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DNA topology and the mechanism of type II DNA topoisomerases

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The topology of DNA plays vital roles in its biological function, particularly in the control of gene expression; DNA topoisomerases are enzymes that control DNA topology in all cells. They are divided into two types, I and II, depending on whether their reactions proceed via single- or double-strand breaks in DNA . The type II enzymes (such as bacterial DNA gyrase and DNA topoisomerase IV) cleave DNA in both strands and transport another double-stranded segment of DNA through this break. This process can lead to DNA relaxation, decatenation and unknotting, and, in the case of gyrase, DNA supercoiling, in reactions coupled to the hydrolysis of ATP . Although it is clear to see why supercoiling by gyrase (an endergonic reaction) requires ATP , this is less obvious with other type II enzymes that can only carry out relaxation. One potential role for ATP in the non-supercoiling topoisomerases is in the simplification of DNA topology: generating steady-state distributions of topoiso mers that are simpler than those seen at thermodynamic equilibrium. However, the energetic requirements for topology simplification are very small compared with the free energy available from ATP hydrolysis. Instead we propose that this energy is used to disrupt protein-protein interfaces in the enzyme, which are very stable in order to prevent unwanted DNA cleavage and accidental double-strand breaks in the chromosome. We suggest that this proposed role for ATP in disrupting protein interfaces may apply to other biological systems.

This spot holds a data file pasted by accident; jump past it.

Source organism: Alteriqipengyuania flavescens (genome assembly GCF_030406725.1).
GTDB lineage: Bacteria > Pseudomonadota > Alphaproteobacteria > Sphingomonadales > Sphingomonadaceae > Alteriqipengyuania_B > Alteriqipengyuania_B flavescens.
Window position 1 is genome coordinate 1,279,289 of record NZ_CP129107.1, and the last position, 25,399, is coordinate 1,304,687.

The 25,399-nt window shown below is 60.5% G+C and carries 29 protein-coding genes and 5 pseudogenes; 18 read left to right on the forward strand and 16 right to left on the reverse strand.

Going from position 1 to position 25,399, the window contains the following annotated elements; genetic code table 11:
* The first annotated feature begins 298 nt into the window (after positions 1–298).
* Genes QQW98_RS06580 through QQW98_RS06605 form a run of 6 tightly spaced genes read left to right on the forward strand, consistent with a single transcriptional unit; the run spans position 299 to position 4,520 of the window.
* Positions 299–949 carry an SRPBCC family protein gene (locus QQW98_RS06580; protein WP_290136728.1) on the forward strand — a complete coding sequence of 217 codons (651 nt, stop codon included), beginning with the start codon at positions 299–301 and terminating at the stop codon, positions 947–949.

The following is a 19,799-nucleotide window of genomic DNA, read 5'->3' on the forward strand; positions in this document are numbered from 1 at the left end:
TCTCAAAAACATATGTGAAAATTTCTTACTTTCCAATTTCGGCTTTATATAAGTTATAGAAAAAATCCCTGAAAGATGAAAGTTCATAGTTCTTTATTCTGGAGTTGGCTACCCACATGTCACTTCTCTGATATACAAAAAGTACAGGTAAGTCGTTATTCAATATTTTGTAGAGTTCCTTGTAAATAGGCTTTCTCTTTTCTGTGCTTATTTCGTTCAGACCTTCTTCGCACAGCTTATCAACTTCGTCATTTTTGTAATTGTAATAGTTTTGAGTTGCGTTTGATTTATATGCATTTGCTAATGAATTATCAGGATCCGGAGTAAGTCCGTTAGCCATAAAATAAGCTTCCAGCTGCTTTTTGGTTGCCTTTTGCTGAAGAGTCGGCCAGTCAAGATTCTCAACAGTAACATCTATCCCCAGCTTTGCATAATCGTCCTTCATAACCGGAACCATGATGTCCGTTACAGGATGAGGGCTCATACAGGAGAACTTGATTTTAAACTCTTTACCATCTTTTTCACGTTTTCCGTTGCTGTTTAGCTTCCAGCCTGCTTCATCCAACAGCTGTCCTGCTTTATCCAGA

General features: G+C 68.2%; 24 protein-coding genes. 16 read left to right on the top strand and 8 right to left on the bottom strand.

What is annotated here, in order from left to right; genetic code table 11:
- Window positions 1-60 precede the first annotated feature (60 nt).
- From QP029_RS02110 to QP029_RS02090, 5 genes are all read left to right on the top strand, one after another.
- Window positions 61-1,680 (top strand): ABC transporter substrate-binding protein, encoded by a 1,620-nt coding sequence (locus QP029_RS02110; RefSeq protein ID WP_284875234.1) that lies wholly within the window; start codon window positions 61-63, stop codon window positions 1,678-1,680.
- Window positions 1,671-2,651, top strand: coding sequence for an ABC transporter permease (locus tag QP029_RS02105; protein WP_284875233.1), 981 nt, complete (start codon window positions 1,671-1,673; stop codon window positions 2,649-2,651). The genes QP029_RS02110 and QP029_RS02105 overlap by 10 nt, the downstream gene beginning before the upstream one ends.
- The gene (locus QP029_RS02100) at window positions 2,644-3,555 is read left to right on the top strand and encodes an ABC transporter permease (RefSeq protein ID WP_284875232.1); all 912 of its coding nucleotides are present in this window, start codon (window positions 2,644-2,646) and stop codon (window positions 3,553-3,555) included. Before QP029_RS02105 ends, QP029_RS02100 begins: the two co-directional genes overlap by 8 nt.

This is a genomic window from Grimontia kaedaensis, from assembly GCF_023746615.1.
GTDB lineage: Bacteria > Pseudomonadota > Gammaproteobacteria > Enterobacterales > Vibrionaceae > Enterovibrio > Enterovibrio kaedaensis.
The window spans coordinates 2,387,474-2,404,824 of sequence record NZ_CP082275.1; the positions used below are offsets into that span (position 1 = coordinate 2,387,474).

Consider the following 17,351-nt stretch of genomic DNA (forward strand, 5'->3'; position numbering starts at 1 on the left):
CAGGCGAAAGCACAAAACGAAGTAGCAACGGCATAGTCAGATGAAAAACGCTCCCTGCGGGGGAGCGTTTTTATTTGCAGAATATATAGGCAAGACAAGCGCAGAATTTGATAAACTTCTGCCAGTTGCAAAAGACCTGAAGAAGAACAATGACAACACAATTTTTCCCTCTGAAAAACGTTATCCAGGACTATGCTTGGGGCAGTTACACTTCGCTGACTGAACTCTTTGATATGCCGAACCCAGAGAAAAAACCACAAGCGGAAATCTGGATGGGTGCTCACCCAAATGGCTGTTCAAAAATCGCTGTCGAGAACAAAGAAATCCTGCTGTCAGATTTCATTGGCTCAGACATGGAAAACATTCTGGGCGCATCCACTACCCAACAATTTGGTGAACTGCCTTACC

In related experiments, we are aiming to understand the ways in which DNA topology controls gene expression by investigating how DNA recognition is influenced by DNA supercoiling, using a combined approach involving molecular dynamics and biochemical/biophysical methods. In this approach we are using small DNA circles of varying superhelicity and examining DNA triplex formation as model system to study the thermodynamics of supercoiling-dependent DNA recognition.

This talk is part of the Isaac Newton Institute Seminar Series series.

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